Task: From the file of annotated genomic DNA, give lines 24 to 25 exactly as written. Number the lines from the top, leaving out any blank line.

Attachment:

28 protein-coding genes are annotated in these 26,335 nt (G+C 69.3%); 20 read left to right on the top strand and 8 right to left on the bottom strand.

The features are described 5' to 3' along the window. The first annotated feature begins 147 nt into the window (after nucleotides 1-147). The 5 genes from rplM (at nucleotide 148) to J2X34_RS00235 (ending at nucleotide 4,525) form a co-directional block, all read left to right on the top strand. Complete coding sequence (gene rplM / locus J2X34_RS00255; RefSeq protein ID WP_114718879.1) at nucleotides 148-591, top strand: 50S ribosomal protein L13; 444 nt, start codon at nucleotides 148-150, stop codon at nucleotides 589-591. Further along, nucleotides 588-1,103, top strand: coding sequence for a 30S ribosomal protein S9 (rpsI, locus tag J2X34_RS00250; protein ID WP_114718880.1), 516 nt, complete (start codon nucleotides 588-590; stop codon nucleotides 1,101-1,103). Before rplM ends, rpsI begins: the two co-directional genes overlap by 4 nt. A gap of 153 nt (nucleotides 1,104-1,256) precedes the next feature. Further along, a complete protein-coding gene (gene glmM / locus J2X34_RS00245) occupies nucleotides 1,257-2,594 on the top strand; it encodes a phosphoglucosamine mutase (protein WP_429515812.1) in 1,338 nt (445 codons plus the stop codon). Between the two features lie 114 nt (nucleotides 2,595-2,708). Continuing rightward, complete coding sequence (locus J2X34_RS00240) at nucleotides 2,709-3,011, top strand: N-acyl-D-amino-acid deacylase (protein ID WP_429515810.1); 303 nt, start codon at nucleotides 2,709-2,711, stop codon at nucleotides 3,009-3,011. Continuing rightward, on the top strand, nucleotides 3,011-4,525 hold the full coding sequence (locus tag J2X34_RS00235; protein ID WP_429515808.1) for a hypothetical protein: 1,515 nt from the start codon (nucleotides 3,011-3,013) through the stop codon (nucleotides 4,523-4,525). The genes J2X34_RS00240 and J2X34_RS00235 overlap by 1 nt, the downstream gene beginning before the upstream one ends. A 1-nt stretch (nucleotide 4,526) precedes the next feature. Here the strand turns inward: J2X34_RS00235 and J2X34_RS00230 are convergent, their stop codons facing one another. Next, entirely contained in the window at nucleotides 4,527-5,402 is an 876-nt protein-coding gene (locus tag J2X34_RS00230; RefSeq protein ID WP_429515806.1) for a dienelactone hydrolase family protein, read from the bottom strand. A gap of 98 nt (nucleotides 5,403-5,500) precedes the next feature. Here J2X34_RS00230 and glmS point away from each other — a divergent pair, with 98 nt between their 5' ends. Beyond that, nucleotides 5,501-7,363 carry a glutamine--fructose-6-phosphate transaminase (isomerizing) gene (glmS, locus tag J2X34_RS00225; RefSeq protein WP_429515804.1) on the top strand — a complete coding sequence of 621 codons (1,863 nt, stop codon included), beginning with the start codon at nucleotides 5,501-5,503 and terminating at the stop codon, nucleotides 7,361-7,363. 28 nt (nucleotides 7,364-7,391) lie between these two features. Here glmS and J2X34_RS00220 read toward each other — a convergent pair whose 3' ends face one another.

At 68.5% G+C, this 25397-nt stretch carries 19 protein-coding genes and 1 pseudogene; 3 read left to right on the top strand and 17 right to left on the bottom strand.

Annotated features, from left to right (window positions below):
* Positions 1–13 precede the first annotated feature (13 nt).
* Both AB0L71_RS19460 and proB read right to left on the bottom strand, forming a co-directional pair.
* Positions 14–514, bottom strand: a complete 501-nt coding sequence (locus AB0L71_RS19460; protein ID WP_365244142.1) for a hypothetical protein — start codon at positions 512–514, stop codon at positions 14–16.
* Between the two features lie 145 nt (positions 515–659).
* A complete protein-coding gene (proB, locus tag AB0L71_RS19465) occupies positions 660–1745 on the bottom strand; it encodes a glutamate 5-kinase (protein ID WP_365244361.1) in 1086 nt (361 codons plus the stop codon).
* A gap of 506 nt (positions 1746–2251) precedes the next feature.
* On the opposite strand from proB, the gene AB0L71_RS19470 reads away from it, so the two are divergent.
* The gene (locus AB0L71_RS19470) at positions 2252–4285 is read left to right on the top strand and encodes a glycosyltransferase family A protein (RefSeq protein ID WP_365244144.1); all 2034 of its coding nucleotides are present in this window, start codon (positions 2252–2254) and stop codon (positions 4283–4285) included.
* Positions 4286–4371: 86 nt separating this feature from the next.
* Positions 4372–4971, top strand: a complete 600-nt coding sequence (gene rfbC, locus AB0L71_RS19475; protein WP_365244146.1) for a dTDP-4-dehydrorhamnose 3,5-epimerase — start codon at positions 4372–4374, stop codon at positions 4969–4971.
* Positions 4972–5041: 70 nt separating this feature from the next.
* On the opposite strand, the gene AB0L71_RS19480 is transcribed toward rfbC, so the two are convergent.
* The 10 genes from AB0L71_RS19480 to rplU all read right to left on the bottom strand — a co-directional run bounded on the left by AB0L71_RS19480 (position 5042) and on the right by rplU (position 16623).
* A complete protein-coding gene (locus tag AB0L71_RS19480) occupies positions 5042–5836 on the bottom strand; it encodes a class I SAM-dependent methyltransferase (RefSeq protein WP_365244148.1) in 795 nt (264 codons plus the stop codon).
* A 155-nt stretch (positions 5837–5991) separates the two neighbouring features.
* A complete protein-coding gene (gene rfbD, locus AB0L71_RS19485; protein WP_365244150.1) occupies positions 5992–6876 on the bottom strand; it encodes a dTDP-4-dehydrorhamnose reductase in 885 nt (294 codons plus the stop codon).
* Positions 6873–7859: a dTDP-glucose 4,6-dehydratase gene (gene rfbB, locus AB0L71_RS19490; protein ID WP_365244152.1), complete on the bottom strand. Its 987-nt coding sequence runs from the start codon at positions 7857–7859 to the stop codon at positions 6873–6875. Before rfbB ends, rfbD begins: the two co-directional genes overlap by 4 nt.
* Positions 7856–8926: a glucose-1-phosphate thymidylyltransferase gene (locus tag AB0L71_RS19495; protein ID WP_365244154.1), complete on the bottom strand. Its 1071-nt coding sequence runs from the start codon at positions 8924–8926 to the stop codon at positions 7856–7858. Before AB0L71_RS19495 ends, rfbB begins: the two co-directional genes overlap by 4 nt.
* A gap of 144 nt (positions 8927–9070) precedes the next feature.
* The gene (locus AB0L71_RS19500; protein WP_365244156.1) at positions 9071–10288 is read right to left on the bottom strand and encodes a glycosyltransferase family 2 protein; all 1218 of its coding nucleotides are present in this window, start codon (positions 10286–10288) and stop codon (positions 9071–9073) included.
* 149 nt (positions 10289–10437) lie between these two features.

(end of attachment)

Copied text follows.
* The gene (locus AB0L71_RS19500; protein WP_365244156.1) at positions 9071–10288 is read right to left on the bottom strand and encodes a glycosyltransferase family 2 protein; all 1218 of its coding nucleotides are present in this window, start codon (positions 10286–10288) and stop codon (positions 9071–9073) included.
* 149 nt (positions 10289–10437) lie between these two features.